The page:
Tuesday, 15 October 2019
Mortal Echoes: Encounters With the End
British Library Tales of the Weird
A strange figure foretells tragedy on the railway tracks. A plague threatens to encroach upon an isolated castle. The daughter of an eccentric scientist falls victim to a poisonous curse.
Yet for all its certainty and finality, death remains an infinitely mysterious subject to us all. The stories in this anthology depict that haunting moment when characters come face to face with their own mortality.
Spanning two centuries, Mortal Echoes features some of the finest writers in the English language – including Daphne du Maurier, Edgar Allan Poe, Graham Greene and H. G. Wells. Intriguing, unsettling and often darkly humorous, this collection explores humanity’s transient existence, and what it means to be alive.
Another in the series of ghoulish tales from the British Library. They've done about a dozen of these over the last little while and I thought it was about time I got properly stuck into them. The first one I read (Glimpses of the Unknown) was a fun excursion into the lesser known corners of the golden age of supernatural fiction. This one takes a look at various visions of mortality.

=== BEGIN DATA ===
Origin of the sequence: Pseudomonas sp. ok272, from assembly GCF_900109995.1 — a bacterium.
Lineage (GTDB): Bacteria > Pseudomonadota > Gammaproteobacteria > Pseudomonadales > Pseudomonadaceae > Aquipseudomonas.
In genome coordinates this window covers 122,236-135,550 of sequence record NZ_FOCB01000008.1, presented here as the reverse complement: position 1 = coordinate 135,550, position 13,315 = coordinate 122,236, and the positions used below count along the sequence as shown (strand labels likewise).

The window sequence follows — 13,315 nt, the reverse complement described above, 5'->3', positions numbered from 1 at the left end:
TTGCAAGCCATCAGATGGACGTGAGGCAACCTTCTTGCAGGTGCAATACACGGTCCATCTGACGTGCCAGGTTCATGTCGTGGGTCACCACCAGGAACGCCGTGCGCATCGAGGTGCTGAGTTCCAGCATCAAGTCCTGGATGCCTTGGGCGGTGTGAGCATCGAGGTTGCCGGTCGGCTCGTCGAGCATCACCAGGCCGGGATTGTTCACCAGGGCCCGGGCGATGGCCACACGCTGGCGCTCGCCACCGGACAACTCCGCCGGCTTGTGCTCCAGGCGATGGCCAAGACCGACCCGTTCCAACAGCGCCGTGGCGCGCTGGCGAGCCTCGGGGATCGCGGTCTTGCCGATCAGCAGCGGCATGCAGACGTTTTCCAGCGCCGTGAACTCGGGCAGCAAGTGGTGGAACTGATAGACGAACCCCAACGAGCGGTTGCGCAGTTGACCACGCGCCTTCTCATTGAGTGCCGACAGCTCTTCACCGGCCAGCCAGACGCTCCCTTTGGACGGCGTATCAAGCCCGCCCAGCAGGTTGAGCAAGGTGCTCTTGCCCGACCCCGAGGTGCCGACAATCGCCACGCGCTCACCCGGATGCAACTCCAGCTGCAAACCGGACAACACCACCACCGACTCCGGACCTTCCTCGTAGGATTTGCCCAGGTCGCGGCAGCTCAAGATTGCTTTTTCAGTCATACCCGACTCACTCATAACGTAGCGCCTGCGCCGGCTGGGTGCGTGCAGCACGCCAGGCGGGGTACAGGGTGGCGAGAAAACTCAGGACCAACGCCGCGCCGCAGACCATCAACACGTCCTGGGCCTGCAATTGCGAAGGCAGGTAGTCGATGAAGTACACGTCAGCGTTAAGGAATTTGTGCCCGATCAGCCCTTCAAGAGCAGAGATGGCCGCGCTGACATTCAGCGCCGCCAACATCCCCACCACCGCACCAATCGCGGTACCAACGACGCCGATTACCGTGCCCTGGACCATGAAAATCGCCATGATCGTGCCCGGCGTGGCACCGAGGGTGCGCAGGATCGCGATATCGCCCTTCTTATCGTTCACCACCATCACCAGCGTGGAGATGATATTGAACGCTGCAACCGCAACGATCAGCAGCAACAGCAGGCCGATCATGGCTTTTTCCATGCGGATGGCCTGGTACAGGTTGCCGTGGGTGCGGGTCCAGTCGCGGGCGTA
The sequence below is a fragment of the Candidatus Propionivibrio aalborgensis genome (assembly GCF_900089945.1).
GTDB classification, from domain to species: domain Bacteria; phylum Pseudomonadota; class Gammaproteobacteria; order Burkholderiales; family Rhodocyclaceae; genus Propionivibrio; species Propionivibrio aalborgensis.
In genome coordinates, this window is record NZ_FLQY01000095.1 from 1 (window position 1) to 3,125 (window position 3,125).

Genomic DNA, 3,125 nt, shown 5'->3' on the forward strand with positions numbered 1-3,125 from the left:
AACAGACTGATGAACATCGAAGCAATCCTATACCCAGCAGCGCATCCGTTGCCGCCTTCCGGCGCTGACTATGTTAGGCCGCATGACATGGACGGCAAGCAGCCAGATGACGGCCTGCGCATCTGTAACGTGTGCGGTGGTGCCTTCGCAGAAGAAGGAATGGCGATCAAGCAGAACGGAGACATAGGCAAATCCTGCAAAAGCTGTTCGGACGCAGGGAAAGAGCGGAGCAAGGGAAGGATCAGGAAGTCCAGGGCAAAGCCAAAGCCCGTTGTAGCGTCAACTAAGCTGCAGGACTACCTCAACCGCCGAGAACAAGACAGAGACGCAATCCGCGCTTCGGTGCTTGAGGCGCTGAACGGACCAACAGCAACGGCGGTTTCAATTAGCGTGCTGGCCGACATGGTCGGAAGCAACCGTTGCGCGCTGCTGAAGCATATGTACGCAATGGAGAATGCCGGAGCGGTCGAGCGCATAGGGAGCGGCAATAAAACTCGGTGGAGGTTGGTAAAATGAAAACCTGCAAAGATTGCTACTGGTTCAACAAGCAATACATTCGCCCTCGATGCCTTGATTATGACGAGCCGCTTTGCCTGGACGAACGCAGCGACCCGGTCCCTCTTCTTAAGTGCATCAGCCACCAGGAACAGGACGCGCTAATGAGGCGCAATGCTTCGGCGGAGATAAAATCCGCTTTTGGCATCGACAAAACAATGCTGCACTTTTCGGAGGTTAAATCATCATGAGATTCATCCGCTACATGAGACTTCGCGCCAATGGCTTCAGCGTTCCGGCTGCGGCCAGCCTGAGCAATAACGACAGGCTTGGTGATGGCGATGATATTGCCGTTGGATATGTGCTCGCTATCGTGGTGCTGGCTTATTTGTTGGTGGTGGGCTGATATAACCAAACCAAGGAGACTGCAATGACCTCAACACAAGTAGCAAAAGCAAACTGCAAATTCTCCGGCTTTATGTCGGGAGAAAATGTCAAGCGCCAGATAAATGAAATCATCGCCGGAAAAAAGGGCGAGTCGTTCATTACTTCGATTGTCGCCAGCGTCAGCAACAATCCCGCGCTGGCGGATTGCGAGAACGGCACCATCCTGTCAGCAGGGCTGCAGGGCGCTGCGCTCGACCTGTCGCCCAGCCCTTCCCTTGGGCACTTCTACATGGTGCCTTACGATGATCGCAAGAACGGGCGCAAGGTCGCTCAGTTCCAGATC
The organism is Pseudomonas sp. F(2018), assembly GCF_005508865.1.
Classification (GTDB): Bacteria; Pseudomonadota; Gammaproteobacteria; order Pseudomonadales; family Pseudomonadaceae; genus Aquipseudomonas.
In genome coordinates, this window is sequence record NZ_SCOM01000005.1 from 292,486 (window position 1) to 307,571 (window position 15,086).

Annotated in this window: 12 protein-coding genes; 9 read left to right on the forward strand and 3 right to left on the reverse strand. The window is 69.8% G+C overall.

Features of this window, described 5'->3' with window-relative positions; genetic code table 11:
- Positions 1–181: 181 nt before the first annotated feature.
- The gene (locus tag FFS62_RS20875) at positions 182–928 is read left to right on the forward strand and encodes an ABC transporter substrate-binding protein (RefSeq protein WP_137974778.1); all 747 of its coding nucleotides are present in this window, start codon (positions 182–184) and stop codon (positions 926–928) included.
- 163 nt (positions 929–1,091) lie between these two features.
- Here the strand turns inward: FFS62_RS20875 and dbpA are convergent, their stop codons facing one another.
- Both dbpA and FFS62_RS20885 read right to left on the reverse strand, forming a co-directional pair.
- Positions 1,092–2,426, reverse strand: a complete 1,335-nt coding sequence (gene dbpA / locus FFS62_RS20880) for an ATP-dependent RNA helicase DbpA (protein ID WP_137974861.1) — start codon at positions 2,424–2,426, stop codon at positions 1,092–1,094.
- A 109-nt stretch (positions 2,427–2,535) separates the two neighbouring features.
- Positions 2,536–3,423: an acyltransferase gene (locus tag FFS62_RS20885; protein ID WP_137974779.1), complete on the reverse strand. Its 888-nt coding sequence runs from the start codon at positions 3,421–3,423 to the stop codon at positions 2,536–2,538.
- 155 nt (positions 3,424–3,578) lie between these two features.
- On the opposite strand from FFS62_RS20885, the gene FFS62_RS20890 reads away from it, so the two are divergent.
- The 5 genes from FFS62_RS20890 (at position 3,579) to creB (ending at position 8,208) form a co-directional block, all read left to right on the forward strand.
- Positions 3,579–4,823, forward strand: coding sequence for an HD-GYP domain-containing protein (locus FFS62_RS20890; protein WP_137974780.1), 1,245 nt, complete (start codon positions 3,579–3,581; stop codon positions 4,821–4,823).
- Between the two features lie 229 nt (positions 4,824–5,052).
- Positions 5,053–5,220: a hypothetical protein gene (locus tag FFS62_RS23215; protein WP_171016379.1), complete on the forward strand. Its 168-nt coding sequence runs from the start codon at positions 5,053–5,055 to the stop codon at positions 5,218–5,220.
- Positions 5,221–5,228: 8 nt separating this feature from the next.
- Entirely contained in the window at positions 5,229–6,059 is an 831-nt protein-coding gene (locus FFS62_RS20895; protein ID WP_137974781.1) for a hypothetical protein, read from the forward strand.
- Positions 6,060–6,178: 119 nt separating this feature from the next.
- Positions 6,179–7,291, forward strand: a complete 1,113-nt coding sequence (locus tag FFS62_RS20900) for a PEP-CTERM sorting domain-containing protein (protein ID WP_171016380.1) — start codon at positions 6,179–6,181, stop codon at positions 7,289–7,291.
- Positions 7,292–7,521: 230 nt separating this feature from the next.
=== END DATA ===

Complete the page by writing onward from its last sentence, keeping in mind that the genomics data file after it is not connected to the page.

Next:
In it's pages editor Buzwell includes a nice mix of real classics such as Charles Dickens' 'The Signalman', Sheridan Le Fanu's 'Strange Event in the Life of Schalken the Painter' and Edgar Allan Poe's sublime 'The Masque of the Red Death' and a number of minor greats, Saki's 'Laura', Marjorie Bowen's 'Kecksies' and Robert Aickman's 'Your Tiny Hand Is Frozen' all of which will be familiar to connoisseurs of ghostly anthologies but all of which reward repeated readings.
We have several tales by well known authors who maybe aren't particularly associated with the supernatural such as Graham Greene's tale of an unpleasant encounter in 'A Little Place off the Edgware Road', Daphne du Maurier's murderous lady 'Kiss Me Again, Stranger' and a cosmic excursion in H.G. Wells' 'Under the Knife'.
Beyond these there are a few lesser known authors such as the under-rated May Sinclair, represented here by her fantastic 'Where Their Fire is Not Quenched', the darkly funny 'The School' by Donald Barthelme and Charlie Fish's amusingly daft 'Death by Scrabble'.
The problem with themed anthologies is they can quickly become quite tiresome but Buzwell has put together a nicely varied selection that entirely avoids this pitfall and this is one of the most satisfying and enjoyable anthologies I've read in quite a while.
Buy it here - Mortal Echoes: Encounters with the End (Tales of the Weird)
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